The Book of Fears
Rosalie I. Tennison is Editor of Communicator Magazine.
The Book of Fears is a disturbing collection of short stories that grip the reader. Susan Kerslake examines many human fears in this ten-story volume. Kerslake has the ability to reach inside the mind and describe the feelings of someone who is trapped. She examines imprisonment, hospitalization, loneliness, and pain.
The stories have descriptive twists that catch the reader unawares. The endings are ambiguous but the implication is that the outcome will not be positive. For example, a kidnapped woman in “The Rules” resigns herself to non-rescue because her captor doesn’t play by her rules. In another story, “Choices,” Peggy realizes that her boyfriend might not stay with her following an accident that has left her without feeling in her legs.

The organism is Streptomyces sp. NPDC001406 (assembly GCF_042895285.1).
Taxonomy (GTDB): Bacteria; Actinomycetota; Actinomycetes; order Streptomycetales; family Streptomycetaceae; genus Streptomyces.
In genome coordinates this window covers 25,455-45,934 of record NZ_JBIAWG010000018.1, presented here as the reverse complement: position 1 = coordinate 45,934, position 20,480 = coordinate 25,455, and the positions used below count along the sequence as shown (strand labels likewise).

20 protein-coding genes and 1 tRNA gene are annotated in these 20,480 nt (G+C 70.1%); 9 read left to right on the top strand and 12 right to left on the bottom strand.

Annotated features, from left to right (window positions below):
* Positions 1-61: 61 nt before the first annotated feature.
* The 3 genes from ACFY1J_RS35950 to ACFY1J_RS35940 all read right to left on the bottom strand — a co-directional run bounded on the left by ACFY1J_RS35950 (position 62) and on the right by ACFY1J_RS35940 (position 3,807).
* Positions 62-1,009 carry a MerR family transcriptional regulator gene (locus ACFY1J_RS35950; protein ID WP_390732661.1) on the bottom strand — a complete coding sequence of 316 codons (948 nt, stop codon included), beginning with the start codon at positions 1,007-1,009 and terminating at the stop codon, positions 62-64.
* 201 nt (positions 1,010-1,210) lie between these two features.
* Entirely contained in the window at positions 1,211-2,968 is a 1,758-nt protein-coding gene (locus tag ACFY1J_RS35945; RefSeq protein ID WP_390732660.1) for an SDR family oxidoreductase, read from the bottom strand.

Some of the stories are touching in their pathos. “Did you ever...” describes the life of Emma, an elderly woman living in poverty forgotten by her family. Hilary, in “Mirror Mirror,” fills her lonely evenings watching video tapes of herself dressed in second-hand-store clothes playing out her fantasies.
The Book of Fears is Susan Kerslake’s first collection of short stories. It is a haunting debut that traps the reader in an unforgettable web of fear. Some of the stories touch a sympathetic, responsive chord, but others disturb and unsettle.
With this selection of stories, Kerslake has taken the short story genre into another dimension — the realm of fear and how it affects the mind.